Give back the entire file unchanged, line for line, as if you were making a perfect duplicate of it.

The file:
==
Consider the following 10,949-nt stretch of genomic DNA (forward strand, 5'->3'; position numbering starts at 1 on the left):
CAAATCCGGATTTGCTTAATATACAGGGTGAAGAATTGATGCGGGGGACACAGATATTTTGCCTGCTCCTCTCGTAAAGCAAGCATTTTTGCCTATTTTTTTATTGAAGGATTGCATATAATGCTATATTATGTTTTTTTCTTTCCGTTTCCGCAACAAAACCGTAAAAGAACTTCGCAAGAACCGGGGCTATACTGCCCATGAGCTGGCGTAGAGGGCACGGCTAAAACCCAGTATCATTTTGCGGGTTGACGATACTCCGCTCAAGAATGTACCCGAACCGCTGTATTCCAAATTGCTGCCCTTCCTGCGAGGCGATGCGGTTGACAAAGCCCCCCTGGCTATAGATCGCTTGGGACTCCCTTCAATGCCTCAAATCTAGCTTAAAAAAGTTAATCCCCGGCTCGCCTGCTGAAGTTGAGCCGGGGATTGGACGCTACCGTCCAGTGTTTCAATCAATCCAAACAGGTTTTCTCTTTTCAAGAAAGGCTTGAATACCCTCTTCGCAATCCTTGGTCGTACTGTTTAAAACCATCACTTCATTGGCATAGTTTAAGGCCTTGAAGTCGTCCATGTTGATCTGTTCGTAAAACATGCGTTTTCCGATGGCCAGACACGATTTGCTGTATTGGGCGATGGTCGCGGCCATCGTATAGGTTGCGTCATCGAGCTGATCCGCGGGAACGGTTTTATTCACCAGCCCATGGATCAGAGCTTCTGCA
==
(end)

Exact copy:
Consider the following 10,949-nt stretch of genomic DNA (forward strand, 5'->3'; position numbering starts at 1 on the left):
CAAATCCGGATTTGCTTAATATACAGGGTGAAGAATTGATGCGGGGGACACAGATATTTTGCCTGCTCCTCTCGTAAAGCAAGCATTTTTGCCTATTTTTTTATTGAAGGATTGCATATAATGCTATATTATGTTTTTTTCTTTCCGTTTCCGCAACAAAACCGTAAAAGAACTTCGCAAGAACCGGGGCTATACTGCCCATGAGCTGGCGTAGAGGGCACGGCTAAAACCCAGTATCATTTTGCGGGTTGACGATACTCCGCTCAAGAATGTACCCGAACCGCTGTATTCCAAATTGCTGCCCTTCCTGCGAGGCGATGCGGTTGACAAAGCCCCCCTGGCTATAGATCGCTTGGGACTCCCTTCAATGCCTCAAATCTAGCTTAAAAAAGTTAATCCCCGGCTCGCCTGCTGAAGTTGAGCCGGGGATTGGACGCTACCGTCCAGTGTTTCAATCAATCCAAACAGGTTTTCTCTTTTCAAGAAAGGCTTGAATACCCTCTTCGCAATCCTTGGTCGTACTGTTTAAAACCATCACTTCATTGGCATAGTTTAAGGCCTTGAAGTCGTCCATGTTGATCTGTTCGTAAAACATGCGTTTTCCGATGGCCAGACACGATTTGCTGTATTGGGCGATGGTCGCGGCCATCGTATAGGTTGCGTCATCGAGCTGATCCGCGGGAACGGTTTTATTCACCAGCCCATGGATCAGAGCTTCTGCA